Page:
“Darma, the third son of the Indian King Kosjuwo, was a holy and devout man, a kind of pope of the religious. He was the twenty-eighth successor to the Holy See of Sjaka, also a dark Indian, who was born 1,028 years before Christ and founded Oriental paganism. In A.D. 519 Darma journeyed to China. He devoted all his energy to fill the people with the knowledge of God and a true – as he called it – faith that would lead them to happiness. But in his endeavor to serve mankind not only with doctrine but also with good example, he strove to win divine grace by living in the open air and variously chastising his body and mastering his passions. He ate only vegetables. His idea of the highest state of holiness was to pass his nights sleepless and alert in constant satori, that is, in contemplation of the supreme divinity. To concentrate unceasingly upon God while denying the body rest and relaxation he considered the supreme achievement of a life of penance and the test of human perfection.”

“After vigils over several years, it happened that fatigued by long exposure and fasting, he succumbed to sleep. When he awoke, he cut off both his eyelids as the instrument of his sin and cast them in anger upon the ground in penance for his broken vow and as a precaution against the same thing happening in the future. Returning on the next day to the place of his punishment, he observed that by a wonderful transformation from each eyelid a shrub had grown – the tea plant. Either the plant had not previously existed or at the least mankind was ignorant of its virtue. As Darma ate the leaves (whether raw or prepared with water I do not know), he perceived a wondrous joy of spirit and strength to contemplate the divine. Because he commended this power hidden in tea leaves and the manner of eating them to his multitude of disciples, the use of this most noble plant readily grew and gained common approval as something about which no praise would be excessive. Meanwhile, the plant, as it lacked its own character, was conventionally represented by the eyelids of Darma. I am pleased to include here for the reader’s inspection a drawing of that famous man, the type that enjoys great veneration among the heathen. Beneath Darma’s feet is a reed on which, tradition relates, he traversed the sea and the rivers. So much for the name of tea.”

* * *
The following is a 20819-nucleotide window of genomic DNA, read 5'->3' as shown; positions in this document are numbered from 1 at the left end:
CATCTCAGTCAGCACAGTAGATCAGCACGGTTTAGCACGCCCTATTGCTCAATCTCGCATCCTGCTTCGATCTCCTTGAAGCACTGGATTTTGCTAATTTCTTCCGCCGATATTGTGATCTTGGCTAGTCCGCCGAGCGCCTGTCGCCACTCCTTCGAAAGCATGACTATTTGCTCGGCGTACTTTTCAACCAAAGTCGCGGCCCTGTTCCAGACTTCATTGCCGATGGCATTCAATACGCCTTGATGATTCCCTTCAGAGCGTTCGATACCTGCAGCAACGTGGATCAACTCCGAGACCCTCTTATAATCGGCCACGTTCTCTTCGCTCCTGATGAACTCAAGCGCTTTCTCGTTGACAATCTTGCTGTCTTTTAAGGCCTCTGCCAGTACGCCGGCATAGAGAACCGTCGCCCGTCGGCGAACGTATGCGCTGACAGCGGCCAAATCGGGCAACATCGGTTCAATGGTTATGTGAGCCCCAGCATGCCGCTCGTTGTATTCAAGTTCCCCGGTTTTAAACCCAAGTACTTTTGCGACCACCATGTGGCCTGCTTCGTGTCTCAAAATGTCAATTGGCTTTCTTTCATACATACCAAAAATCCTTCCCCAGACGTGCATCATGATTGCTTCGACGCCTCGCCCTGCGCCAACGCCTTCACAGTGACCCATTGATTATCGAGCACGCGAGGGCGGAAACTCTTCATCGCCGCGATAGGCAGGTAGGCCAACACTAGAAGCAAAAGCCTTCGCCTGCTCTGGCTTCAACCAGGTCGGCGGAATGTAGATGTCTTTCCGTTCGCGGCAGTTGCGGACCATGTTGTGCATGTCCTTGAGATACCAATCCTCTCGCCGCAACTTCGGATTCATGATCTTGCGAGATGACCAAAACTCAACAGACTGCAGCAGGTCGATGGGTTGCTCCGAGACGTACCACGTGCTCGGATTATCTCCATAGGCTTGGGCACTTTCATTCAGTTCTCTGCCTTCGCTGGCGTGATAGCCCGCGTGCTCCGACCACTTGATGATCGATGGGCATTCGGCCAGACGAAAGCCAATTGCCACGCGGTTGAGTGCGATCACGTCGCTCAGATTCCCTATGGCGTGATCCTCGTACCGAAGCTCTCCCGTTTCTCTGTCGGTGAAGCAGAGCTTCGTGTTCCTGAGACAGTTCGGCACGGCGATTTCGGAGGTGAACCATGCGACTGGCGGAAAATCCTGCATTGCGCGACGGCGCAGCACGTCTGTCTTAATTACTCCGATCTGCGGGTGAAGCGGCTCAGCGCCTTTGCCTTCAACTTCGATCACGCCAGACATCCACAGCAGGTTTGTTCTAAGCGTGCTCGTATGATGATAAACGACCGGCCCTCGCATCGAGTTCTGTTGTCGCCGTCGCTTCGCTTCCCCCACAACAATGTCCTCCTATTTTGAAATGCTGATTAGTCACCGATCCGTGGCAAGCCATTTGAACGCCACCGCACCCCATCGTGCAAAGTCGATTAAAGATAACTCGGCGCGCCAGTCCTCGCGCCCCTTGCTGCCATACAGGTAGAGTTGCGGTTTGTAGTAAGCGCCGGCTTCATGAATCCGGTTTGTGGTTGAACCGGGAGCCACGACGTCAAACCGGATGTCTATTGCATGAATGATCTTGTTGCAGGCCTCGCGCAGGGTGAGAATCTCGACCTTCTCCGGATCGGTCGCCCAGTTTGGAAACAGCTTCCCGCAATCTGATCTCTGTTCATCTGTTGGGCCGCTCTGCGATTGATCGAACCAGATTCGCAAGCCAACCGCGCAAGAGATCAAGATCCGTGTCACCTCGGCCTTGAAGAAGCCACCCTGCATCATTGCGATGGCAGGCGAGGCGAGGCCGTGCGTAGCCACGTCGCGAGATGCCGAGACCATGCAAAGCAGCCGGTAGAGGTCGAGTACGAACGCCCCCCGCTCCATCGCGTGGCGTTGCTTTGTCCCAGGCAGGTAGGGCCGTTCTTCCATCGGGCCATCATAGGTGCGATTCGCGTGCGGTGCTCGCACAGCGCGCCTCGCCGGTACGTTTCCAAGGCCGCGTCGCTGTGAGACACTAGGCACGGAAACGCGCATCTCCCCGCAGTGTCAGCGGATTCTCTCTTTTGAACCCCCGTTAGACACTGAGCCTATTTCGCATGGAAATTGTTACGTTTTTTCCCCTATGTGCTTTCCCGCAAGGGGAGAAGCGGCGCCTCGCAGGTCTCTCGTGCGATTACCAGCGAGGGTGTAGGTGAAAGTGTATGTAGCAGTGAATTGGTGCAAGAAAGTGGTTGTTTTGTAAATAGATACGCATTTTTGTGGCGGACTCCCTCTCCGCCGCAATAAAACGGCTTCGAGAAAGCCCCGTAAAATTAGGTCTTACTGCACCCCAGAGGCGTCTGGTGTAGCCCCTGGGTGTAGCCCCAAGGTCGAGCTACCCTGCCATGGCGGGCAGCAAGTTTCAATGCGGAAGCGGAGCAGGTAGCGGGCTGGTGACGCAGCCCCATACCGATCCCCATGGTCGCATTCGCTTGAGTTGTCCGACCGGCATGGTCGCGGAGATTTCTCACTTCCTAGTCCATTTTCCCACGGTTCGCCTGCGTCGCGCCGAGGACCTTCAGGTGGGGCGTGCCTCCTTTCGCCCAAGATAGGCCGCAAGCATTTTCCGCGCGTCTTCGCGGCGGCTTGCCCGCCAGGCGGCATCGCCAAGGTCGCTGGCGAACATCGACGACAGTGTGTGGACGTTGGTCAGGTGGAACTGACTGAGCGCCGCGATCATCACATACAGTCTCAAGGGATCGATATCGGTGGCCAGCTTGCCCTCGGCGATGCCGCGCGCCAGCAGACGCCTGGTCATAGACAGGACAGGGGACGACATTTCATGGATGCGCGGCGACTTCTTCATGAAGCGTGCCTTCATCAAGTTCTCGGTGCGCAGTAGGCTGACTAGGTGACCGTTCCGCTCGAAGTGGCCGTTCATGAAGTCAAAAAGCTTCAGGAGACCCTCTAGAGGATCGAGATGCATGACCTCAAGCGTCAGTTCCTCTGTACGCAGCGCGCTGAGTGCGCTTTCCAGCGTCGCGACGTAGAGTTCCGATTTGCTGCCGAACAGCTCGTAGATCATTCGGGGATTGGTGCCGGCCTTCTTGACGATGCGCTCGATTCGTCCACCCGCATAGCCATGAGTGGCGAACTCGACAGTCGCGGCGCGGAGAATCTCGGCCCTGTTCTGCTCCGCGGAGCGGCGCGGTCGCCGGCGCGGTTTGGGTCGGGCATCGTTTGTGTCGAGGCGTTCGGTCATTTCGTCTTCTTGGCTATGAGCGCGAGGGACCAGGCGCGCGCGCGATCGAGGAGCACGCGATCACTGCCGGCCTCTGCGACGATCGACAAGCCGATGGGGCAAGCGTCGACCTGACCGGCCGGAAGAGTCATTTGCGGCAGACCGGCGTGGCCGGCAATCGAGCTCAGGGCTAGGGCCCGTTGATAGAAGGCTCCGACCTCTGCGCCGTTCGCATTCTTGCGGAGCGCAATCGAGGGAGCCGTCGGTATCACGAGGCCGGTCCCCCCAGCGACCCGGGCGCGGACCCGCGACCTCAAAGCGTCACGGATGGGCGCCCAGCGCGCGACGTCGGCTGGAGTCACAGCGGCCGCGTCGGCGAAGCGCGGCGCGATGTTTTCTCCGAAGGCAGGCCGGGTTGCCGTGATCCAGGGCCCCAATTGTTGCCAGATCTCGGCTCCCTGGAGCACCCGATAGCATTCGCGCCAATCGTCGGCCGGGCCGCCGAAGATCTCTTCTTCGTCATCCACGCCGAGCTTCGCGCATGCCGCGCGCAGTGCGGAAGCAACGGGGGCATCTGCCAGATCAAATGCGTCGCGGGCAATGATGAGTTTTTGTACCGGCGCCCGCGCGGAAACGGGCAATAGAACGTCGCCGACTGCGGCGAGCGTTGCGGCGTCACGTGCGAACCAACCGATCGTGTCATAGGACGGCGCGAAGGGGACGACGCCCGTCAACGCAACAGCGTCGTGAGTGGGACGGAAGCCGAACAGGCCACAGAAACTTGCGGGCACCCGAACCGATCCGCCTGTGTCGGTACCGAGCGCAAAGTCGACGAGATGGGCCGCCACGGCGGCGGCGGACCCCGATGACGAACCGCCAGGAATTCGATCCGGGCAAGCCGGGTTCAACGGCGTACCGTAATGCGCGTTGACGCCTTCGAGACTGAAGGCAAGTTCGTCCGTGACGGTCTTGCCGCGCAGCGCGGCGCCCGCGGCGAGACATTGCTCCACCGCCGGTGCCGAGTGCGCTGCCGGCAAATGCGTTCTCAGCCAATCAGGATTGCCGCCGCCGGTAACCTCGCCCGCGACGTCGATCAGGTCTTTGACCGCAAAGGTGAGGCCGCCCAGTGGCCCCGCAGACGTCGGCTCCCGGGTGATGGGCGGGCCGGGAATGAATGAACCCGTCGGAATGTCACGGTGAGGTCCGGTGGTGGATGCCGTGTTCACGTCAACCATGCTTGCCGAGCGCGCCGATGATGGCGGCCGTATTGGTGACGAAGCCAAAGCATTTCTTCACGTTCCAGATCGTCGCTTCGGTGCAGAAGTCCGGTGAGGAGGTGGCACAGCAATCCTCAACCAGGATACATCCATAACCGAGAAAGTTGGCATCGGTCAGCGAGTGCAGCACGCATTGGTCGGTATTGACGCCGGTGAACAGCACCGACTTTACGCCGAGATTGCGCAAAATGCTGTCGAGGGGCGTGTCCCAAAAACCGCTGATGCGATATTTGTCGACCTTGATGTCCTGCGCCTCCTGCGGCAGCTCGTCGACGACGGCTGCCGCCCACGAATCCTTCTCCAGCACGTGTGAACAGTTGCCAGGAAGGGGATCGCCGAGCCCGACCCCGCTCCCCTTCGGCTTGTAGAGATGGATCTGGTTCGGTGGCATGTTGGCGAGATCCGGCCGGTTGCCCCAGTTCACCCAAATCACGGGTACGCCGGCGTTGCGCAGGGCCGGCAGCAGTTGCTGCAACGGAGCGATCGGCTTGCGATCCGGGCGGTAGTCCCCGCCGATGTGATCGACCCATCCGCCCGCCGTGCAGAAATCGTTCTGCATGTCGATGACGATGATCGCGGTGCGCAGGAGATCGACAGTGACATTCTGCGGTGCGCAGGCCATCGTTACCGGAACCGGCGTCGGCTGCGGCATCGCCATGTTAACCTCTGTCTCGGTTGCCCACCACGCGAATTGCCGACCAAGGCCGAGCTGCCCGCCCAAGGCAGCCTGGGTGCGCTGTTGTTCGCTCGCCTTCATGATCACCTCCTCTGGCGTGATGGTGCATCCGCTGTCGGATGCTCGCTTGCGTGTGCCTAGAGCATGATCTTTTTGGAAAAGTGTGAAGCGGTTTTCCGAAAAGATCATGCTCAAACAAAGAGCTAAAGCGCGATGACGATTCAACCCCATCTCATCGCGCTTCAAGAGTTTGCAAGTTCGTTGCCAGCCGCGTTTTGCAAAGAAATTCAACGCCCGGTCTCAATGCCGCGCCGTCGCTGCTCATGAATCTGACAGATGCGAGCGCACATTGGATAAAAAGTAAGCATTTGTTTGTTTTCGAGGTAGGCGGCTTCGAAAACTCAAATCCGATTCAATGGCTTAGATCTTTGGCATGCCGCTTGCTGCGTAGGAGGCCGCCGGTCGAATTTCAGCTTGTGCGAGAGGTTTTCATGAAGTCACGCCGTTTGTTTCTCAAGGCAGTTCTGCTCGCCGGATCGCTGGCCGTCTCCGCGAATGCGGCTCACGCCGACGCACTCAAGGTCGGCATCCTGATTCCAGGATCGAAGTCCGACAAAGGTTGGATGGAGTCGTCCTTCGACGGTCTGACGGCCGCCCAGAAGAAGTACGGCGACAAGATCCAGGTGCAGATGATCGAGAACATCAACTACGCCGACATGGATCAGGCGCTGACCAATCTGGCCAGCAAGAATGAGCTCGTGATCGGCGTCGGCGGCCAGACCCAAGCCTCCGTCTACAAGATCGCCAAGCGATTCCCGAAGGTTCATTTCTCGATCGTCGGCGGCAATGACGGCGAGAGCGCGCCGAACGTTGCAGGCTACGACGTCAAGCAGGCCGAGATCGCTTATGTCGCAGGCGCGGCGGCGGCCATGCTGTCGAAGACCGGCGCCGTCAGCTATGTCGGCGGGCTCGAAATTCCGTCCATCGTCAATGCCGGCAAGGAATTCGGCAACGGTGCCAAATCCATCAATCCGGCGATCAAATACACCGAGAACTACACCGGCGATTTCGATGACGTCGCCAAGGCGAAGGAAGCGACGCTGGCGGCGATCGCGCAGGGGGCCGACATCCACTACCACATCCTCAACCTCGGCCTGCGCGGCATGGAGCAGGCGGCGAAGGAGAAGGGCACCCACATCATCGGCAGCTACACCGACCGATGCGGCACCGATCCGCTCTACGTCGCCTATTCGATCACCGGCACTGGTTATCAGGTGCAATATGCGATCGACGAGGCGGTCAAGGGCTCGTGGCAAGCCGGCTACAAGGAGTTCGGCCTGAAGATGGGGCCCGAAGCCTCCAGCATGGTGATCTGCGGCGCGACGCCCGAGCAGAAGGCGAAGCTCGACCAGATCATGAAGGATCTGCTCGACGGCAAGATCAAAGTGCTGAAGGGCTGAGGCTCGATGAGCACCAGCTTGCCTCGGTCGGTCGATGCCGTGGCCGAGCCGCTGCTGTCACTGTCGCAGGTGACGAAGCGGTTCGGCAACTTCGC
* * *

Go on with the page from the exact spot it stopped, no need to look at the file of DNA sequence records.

Englebert Kaemper, Exotic Pleasures: Fascicle III Curious Scientific and Medical Observations, Robert W. Carrubba, trans. (Carbondale: Southern Illinois University Press, 1996), pp. 144-145.  Cf. Engelbert Kaempfer (German, 1651-1716), “The Natural History of the Japanese Tea,” The History of Japan, John Gaspar Scheuchzer (Swiss, 1702-1729), trans. (Glasgow: J. MacLehose & Sons, 1906), vol. 3, pp. 218-221, fig. 139.


Engelberto Kaempfero (German, 1651-1716), Amoenitatum exoticarum politico-physico-medicarum fasciculi v, quibus continentur variae relationes, observationes & descriptiones rerum Persicarum & ulterioris Asiae, multâ attentione, in peregrinationibus per universum Orientum, collecta, ab auctore (Five fascicles of exotic pleasures regarding politics, physics, and medicine, which contain various relations, observations, and descriptions of Persian matters and regions beyond Asia collected through various expeditions through the entire Orient by the author) (Lemgoviae, Typis & impensis H.W. Meyeri, 1712), fasciculus III, observatio 13, p. 609, plate Hh hh.





06. September 2012 by Steven D. Owyoung